I haven’t finished The Mitfords yet. I know it will take me many a month to complete it and as I can’t review the book I read this week (as it’s for book club) it felt fitting to discuss this tome today.
The Mitfords, Letters Between Six Sisters is a collection of letters spanning decades. Having read Hons and Rebels by Jessica Mitford these letters put Jessica’s (Decca) childhood account into perspective. However, only Diana’s and Nancy’s feelings on Hons and Rebels are really reflected. Mosley spent the better part of a year gathering and organising letters before then compiling them for this book – not all letters are included, many private letters have been specifically excluded.
“The great wits and beauties of their age, the Mitford sisters were immoderate in their passions for ideas and people, counting among their diverse friends Adolf Hitler and Queen Elizabeth II, Cecil Beaton and President Kennedy, Evelyn Waugh and Givenchy. As editor Charlotte Mosley notes, not since the Brontës have the members of a single family written so much about themselves, or have been so written about.
The Mitfords offers an unparalleled look at these privileged sisters: Nancy, the scalding wit who transformed her family life into bestselling novels; Pamela, who craved nothing more than a quiet country life; Diana, the fascist jailed with her husband, Oswald Mosley, during World War II; Unity, a suicide, torn by her worship of Hitler and her loyalty to home; Jessica, the runaway Communist and fighter for social change; and Deborah, the genial socialite who found herself Duchess of Devonshire.
Spanning the twentieth century, the magically vivid letters of the legendary Mitford sisters constitute not just a superb social and historical chronicle; they also provide an intimate portrait of the stormy but enduring relationships between six beautiful, gifted and radically different women who wrote to one another to confide, commiserate, tease, rage and gossip — and above all, to amuse.” Synopsis from GoodReads.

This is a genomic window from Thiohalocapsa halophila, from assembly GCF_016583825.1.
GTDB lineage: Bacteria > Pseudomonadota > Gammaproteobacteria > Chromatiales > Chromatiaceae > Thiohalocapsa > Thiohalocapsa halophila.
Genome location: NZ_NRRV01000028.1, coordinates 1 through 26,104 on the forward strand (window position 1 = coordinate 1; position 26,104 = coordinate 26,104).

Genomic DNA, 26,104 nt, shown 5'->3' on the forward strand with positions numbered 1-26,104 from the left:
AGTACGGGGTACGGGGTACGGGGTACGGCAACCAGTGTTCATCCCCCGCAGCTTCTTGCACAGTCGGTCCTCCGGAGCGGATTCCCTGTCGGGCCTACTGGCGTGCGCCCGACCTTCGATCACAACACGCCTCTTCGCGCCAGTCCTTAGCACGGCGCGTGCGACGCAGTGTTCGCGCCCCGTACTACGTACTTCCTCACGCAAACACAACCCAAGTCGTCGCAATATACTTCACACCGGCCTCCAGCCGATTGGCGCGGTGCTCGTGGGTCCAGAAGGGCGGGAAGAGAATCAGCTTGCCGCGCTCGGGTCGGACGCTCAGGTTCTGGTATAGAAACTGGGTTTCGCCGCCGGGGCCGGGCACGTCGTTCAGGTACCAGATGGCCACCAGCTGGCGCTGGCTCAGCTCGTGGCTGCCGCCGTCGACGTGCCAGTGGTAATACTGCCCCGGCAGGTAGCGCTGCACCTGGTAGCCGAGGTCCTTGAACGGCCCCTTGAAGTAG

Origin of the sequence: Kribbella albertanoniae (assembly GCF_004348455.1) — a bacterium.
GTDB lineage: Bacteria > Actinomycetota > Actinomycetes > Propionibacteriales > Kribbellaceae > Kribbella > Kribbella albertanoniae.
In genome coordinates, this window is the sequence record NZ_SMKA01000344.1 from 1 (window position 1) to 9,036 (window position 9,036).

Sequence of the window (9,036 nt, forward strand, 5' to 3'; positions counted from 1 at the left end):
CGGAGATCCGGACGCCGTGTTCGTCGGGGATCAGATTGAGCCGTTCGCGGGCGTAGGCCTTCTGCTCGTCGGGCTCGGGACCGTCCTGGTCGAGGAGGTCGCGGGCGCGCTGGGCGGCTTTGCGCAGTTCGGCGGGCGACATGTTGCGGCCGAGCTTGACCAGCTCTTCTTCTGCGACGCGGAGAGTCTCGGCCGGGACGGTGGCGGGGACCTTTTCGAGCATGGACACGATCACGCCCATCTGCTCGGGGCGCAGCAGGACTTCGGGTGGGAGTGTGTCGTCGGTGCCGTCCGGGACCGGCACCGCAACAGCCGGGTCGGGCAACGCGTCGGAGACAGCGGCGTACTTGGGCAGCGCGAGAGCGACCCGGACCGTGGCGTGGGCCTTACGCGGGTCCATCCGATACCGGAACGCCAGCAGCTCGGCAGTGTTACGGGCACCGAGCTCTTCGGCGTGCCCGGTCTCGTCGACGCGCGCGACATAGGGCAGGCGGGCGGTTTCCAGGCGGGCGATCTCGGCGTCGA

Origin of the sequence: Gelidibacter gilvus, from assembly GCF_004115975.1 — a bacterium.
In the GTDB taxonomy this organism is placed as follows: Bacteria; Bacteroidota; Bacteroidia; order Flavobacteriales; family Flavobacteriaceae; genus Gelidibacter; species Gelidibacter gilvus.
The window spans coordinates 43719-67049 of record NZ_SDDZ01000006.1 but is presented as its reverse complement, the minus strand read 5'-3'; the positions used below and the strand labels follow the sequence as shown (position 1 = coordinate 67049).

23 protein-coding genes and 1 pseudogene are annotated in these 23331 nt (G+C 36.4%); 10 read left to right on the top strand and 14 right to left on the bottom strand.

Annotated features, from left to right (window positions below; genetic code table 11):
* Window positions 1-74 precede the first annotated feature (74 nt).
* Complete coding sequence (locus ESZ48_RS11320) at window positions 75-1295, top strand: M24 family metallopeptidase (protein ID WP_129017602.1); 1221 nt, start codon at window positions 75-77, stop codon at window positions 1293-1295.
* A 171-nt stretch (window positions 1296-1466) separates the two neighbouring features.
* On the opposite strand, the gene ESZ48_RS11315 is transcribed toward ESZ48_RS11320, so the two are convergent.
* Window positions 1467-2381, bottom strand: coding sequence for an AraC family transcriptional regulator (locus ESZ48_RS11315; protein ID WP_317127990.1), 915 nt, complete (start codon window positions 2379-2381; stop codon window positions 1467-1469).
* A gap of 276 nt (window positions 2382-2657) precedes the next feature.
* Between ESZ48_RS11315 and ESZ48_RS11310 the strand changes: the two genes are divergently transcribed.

I am only about 40% into the book (I’ve reached the sixties). I think my struggle to continue may be a difficulty to connect with women not only older than myself, but with vastly different cultural values. Their attitudes, even Decca’s, can grate on the nerves. Their youthful ignorance was charming, but once these attitudes extend into adulthood it became clear that my interest was more firmly planted in the adventures of the 20s and 30s. The latter years, that I have read, are not quite as interesting. This is purely a reflection of my reading particularities than the quality of the letters.
The Mitfords give you a wonderful ability to love Diana and Unity – Nazi fascists – who I thought I would dislike immensely. Mosley does a fabulous job of showing letters that would not throw bias on any of the sisters. Oddly left-wing Decca is the sister I have started to, not dislike, but feel less warmth to than her siblings. Decca, second youngest, secretly eloped with her second cousin – communist Esmond Romilly. A shock that reverberated through her family. Perhaps it is my over familiarity with her story, that leaves me wondering more about her siblings. Aside from their abhorrent political beliefs and disastrous taste in men, Diana and Unity are remarkably affectionate individuals – to their sisters at least.
Another ten years of letters and I will reach the death of Nancy and only four sisters will remain. As each dies you feel a loss of character and cohesion. These sisters lived as much in their own world as they did in the real world, and that is more evident than ever in their letters.